The European Union (Withdrawal) Bill: Great Repeal Bill

The European Union (Withdrawal) Bill, more commonly known as the Great Repeal Bill, is a Bill to repeal the European Communities Act 1972 and place all EU law brought in over the past 44 years into domestic UK law. That may sound newsworthy, but actually the most interesting thing about the Bill is how mundane it is. But how can a Bill that proclaims the end of the UK’s membership of the EU be mundane?

Firstly, let’s look at what the Bill is not.

The Bill is not a Parliamentary authorisation for the UK to leave the EU. That authorisation came firstly from Parliament via the Referendum Act and then the electorate via the result. For good measure this was later reinforced by the European Union (Notification of Withdrawal) Act 2017. The decision to leave the European Union has already been taken – voting down this Bill cannot reverse that.

This Bill is also not concerned with the final state of what may or may not be negotiated with the remaining European Union. The negotiations are being conducted by the Government and take their authority from the Government’s general election manifesto – where 85 per cent of the electorate voted for parties committed to leaving the EU, Single Market and Customs Union. Parliament legislates and the Government governs. It is not Parliament’s role to negotiate with the EU27 – that would be a bizarre constitutional innovation and certainly not one within the scope of this Bill.

Lastly, this Bill does not attempt to prejudice future UK policy developments. On issues such as social legislation, agriculture and devolution, the Bill freezes the status quo. MPs may have differing views on these issues, but this Bill is not the place to express them.

So what is the Bill? Well, it is a necessary and professional piece of legislation required as a consequence of decisions already taken. It is necessary for the following reasons.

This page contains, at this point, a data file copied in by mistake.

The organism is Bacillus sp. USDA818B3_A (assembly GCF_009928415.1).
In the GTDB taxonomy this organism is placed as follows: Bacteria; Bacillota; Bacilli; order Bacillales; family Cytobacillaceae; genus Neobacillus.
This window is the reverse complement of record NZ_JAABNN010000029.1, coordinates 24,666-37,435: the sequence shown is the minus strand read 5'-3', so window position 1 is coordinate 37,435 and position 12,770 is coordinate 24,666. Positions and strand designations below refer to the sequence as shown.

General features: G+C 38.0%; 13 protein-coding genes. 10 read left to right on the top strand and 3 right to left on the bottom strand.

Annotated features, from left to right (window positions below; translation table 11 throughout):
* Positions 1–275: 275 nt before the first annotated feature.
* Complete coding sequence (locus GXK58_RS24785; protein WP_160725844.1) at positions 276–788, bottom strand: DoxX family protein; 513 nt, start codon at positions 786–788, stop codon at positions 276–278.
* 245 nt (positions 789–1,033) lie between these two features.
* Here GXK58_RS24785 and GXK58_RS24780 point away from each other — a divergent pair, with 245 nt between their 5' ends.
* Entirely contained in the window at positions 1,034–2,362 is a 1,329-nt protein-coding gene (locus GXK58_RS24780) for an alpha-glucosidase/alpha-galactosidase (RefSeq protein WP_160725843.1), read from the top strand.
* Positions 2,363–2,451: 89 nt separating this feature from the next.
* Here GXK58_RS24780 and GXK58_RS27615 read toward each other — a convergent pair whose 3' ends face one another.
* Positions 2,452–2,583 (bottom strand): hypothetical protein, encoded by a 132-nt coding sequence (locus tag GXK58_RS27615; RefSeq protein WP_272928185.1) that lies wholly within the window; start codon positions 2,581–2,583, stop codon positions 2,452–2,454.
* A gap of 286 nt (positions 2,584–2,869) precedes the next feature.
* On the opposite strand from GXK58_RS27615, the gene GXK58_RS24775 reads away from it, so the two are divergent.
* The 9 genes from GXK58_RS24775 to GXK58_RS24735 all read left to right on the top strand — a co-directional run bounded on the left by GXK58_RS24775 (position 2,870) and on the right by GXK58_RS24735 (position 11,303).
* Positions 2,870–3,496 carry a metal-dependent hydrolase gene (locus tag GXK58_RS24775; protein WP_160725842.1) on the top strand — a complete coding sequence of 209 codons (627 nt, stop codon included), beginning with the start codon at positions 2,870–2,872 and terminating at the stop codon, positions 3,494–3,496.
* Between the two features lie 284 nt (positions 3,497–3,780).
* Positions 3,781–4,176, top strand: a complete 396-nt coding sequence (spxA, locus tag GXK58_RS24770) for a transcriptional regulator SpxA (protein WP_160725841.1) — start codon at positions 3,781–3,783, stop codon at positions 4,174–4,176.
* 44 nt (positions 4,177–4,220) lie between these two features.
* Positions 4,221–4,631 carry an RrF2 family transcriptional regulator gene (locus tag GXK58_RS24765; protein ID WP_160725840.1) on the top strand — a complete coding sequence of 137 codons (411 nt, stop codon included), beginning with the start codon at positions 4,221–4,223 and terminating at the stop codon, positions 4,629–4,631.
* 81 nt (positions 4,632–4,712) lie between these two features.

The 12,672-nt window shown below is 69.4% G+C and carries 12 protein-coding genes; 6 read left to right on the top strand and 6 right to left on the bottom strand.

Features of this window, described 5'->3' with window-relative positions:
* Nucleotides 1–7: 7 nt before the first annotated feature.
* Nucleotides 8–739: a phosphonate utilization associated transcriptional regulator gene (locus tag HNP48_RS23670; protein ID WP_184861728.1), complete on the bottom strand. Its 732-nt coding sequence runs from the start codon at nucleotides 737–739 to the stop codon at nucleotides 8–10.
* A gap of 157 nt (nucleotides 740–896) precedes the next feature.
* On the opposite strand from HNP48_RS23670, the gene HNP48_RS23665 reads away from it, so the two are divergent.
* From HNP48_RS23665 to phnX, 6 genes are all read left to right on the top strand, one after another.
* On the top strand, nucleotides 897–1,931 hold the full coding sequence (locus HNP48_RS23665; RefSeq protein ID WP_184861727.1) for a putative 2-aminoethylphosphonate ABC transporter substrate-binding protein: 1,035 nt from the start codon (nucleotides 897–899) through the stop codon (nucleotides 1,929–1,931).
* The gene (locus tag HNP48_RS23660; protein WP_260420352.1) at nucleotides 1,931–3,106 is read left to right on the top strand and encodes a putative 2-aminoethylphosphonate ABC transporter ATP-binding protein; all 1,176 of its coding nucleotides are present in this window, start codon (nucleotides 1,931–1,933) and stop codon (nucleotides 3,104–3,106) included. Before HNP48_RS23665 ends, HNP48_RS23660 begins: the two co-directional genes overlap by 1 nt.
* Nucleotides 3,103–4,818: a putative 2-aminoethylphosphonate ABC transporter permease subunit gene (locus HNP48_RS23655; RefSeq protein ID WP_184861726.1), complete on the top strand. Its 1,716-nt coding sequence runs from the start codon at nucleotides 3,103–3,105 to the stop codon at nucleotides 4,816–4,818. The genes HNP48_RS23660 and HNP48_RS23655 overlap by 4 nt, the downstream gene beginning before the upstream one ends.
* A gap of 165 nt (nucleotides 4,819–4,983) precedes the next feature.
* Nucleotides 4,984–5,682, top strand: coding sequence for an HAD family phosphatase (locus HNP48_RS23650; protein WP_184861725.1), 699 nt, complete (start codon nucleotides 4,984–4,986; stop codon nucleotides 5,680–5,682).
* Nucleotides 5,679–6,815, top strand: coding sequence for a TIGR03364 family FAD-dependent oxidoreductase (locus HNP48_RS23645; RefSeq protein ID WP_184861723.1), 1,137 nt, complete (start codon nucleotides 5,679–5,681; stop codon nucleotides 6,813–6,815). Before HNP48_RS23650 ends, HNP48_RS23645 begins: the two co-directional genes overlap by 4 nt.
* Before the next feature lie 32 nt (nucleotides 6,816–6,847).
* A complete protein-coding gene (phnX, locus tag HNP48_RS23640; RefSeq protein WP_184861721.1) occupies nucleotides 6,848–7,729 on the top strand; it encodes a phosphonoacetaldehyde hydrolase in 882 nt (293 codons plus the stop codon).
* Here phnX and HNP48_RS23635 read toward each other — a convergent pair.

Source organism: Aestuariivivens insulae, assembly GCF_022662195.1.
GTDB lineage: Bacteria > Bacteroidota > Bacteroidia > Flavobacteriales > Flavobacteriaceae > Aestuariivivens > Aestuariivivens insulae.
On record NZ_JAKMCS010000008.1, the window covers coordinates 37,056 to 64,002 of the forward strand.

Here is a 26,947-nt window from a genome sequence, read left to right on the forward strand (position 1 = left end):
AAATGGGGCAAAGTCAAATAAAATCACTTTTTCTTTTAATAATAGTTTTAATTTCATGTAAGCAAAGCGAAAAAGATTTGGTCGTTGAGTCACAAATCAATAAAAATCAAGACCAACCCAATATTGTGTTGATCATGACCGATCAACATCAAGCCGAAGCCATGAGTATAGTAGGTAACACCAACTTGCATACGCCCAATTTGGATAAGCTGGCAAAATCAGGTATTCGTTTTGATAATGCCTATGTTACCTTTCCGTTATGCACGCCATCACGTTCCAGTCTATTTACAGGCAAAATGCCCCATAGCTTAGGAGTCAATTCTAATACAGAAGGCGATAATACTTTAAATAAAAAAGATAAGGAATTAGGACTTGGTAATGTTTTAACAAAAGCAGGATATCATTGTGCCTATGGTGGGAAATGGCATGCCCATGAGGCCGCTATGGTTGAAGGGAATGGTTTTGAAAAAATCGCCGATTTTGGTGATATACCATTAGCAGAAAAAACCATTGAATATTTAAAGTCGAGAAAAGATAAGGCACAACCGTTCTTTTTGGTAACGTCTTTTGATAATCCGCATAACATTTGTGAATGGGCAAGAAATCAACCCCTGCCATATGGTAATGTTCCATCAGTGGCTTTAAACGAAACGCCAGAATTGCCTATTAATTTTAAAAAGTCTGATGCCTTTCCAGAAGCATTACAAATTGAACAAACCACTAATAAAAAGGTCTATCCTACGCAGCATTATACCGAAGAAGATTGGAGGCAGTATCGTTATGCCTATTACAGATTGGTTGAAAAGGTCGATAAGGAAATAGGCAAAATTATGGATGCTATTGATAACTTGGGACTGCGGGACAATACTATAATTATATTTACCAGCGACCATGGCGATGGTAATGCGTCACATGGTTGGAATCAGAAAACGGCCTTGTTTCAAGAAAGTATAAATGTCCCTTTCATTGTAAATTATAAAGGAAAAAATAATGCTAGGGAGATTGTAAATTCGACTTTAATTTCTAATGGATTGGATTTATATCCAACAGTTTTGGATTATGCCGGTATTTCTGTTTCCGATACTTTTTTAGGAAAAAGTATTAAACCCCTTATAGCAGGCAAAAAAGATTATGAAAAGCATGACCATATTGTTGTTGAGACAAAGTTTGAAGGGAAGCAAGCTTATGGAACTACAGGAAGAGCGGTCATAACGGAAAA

The UK has 44 years’ worth of EU regulation which if removed without any transition would leave a huge gap in UK law. It would be reckless to allow them all to fall on Brexit with no UK substitutes. As there is no time to rewrite 44 years of legislation pre-Brexit, there is no alternative but to transpose existing EU laws into UK law. These will then be placed under the UK Parliament which can, if it wishes, look at and amended them in the future.

Lastly, we will hear a lot about Henry VIII powers. These are necessary in order to amend EU laws that would not work in the UK without changes, i.e. regulations making reference to EU institutions, such as the EU Commission, which will cease to have any jurisdiction in the UK. There is no time to amend each reference in primary legislation; there are 10,000s of regulations and directives that need transferring into UK law, to amend each and every one of them through both Houses of Parliament would take decades. Therefore there is a need to give Ministers the power to correct errors. This is not controversial. The Hansard Society, for instance, has calculated that in the 2015-16 parliamentary session, of the “23 government Bills, 16 contained a total of 96 Henry VIII powers to amend or repeal primary legislation”.

Here are some potential dead ends:

  • Vote against the Bill to stop Brexit? This would not stop Brexit. It would, however, stop the transposition of EU law and lead to a Brexit as hard as diamonds. No MP in their right mind would vote down the Bill.
  • Vote against the Henry VIII powers? This would either lead to Ministers being unable to amend legislation in time for Brexit, and inevitable legal chaos, or potentially leave anything up to 20,000 EU laws, brought in by the EU’s own Henry VIII power (s.2 of the European Communities Act), being debated in Parliament for the first time. I doubt MPs would enjoy the late nights or thank those who had brought it on them!

The UK is leaving the EU and this Bill is necessary to ensure this happens in an orderly manner.

Slightly amended from original ConHome article: